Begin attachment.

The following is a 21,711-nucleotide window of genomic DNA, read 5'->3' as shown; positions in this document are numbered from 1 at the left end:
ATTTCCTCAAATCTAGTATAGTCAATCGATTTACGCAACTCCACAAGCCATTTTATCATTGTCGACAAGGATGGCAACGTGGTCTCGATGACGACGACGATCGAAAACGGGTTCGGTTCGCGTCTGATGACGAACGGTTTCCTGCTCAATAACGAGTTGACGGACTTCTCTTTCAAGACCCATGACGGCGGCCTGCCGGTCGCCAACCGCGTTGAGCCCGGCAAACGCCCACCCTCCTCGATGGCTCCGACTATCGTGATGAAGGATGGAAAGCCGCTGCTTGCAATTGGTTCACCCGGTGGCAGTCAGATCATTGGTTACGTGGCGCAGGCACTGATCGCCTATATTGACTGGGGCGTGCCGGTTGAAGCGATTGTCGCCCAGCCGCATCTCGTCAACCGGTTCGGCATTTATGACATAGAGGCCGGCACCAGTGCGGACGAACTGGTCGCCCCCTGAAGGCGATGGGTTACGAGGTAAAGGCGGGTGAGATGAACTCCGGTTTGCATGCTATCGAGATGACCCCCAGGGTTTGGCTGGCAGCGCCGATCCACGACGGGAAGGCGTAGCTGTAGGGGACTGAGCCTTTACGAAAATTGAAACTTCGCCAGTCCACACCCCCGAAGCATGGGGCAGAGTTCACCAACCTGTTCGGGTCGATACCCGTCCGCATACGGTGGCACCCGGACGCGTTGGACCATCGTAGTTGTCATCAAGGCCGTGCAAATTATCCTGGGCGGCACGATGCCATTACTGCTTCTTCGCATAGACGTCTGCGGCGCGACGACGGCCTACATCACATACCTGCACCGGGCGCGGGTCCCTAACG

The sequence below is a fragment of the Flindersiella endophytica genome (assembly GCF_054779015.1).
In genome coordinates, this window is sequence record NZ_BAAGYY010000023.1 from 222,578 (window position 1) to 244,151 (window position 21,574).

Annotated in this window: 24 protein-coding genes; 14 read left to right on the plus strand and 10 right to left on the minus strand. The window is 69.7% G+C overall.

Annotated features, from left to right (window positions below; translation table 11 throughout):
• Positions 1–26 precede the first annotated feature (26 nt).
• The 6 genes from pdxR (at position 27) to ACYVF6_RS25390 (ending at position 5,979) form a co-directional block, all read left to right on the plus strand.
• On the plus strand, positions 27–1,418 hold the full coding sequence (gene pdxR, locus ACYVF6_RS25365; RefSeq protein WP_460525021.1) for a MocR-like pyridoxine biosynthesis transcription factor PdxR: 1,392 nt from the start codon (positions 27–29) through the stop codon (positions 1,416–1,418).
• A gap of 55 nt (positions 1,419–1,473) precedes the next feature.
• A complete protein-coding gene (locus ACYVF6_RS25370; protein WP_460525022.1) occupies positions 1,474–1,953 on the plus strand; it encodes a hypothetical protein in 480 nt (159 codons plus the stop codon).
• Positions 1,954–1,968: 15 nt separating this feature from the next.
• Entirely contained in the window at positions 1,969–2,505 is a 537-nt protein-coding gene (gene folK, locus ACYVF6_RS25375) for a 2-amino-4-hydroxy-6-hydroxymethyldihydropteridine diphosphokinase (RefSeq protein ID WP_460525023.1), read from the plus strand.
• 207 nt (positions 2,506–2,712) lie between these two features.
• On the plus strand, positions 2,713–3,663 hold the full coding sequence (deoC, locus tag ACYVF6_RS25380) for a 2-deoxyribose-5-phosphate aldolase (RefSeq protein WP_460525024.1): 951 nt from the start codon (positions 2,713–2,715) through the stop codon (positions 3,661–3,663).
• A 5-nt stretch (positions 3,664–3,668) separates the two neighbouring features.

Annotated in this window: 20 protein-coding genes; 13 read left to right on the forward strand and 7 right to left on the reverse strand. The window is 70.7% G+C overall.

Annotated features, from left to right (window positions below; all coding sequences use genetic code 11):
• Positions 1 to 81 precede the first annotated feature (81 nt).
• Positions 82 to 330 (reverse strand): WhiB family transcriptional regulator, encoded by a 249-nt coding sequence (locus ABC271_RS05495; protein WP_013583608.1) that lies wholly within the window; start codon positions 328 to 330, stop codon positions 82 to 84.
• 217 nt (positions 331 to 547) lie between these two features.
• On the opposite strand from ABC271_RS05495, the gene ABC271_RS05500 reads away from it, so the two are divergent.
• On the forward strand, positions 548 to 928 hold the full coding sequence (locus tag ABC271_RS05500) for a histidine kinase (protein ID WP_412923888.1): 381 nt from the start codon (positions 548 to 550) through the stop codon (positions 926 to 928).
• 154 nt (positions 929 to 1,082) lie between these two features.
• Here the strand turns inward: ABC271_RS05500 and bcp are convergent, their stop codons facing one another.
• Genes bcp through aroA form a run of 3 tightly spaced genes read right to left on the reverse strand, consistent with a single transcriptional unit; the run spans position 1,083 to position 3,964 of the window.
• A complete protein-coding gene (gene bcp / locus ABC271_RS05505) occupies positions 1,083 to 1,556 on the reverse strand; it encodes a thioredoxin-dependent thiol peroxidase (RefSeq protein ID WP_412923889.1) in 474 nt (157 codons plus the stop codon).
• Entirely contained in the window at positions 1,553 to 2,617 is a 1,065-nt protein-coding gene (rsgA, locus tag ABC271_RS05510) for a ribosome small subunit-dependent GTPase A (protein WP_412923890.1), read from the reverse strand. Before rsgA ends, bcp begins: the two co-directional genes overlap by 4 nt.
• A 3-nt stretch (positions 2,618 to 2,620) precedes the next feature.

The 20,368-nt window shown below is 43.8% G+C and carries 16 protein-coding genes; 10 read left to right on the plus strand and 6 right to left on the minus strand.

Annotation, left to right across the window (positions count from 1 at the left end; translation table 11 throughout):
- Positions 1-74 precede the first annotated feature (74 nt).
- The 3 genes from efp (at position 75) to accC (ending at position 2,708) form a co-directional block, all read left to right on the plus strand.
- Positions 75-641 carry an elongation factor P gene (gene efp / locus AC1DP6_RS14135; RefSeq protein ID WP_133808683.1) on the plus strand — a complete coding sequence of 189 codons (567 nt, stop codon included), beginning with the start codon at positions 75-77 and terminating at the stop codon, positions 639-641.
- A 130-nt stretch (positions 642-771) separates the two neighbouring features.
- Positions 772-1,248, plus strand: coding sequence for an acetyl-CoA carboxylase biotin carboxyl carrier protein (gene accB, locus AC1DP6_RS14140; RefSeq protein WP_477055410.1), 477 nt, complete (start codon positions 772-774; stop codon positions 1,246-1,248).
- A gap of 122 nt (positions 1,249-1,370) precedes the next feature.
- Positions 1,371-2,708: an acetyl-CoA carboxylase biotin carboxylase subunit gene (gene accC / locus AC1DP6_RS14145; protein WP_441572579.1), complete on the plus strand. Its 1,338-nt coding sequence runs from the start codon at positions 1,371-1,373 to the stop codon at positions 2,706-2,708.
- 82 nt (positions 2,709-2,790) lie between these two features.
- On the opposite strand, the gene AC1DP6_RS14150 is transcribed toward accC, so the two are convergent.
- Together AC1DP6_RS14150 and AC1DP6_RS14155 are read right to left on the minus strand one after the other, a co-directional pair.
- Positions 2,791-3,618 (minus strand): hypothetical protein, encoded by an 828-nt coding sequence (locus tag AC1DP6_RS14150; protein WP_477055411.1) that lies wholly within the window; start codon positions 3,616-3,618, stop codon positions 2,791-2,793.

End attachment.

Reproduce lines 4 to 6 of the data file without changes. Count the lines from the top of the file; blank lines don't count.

In genome coordinates, this window is sequence record NZ_BAAGYY010000023.1 from 222,578 (window position 1) to 244,151 (window position 21,574).

Annotated in this window: 24 protein-coding genes; 14 read left to right on the plus strand and 10 right to left on the minus strand. The window is 69.7% G+C overall.

Annotated features, from left to right (window positions below; translation table 11 throughout):